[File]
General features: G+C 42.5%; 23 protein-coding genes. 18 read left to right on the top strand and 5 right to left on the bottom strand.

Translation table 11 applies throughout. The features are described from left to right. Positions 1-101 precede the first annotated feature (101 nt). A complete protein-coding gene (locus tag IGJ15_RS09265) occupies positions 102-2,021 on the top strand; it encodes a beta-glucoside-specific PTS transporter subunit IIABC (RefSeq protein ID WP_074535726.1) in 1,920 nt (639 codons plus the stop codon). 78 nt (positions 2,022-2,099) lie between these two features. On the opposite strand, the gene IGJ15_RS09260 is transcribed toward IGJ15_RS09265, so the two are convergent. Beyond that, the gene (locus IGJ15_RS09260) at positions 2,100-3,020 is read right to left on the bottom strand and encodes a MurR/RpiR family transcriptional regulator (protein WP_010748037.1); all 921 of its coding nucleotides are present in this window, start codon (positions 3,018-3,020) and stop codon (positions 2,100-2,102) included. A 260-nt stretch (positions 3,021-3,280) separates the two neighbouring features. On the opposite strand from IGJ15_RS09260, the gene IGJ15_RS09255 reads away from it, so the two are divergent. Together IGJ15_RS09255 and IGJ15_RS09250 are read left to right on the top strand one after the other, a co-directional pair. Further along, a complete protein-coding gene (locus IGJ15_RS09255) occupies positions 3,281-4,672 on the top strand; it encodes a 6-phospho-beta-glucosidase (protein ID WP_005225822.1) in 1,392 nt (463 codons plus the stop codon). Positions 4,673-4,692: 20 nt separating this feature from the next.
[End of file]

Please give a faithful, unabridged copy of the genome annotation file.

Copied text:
General features: G+C 42.5%; 23 protein-coding genes. 18 read left to right on the top strand and 5 right to left on the bottom strand.

Translation table 11 applies throughout. The features are described from left to right. Positions 1-101 precede the first annotated feature (101 nt). A complete protein-coding gene (locus tag IGJ15_RS09265) occupies positions 102-2,021 on the top strand; it encodes a beta-glucoside-specific PTS transporter subunit IIABC (RefSeq protein ID WP_074535726.1) in 1,920 nt (639 codons plus the stop codon). 78 nt (positions 2,022-2,099) lie between these two features. On the opposite strand, the gene IGJ15_RS09260 is transcribed toward IGJ15_RS09265, so the two are convergent. Beyond that, the gene (locus IGJ15_RS09260) at positions 2,100-3,020 is read right to left on the bottom strand and encodes a MurR/RpiR family transcriptional regulator (protein WP_010748037.1); all 921 of its coding nucleotides are present in this window, start codon (positions 3,018-3,020) and stop codon (positions 2,100-2,102) included. A 260-nt stretch (positions 3,021-3,280) separates the two neighbouring features. On the opposite strand from IGJ15_RS09260, the gene IGJ15_RS09255 reads away from it, so the two are divergent. Together IGJ15_RS09255 and IGJ15_RS09250 are read left to right on the top strand one after the other, a co-directional pair. Further along, a complete protein-coding gene (locus IGJ15_RS09255) occupies positions 3,281-4,672 on the top strand; it encodes a 6-phospho-beta-glucosidase (protein ID WP_005225822.1) in 1,392 nt (463 codons plus the stop codon). Positions 4,673-4,692: 20 nt separating this feature from the next.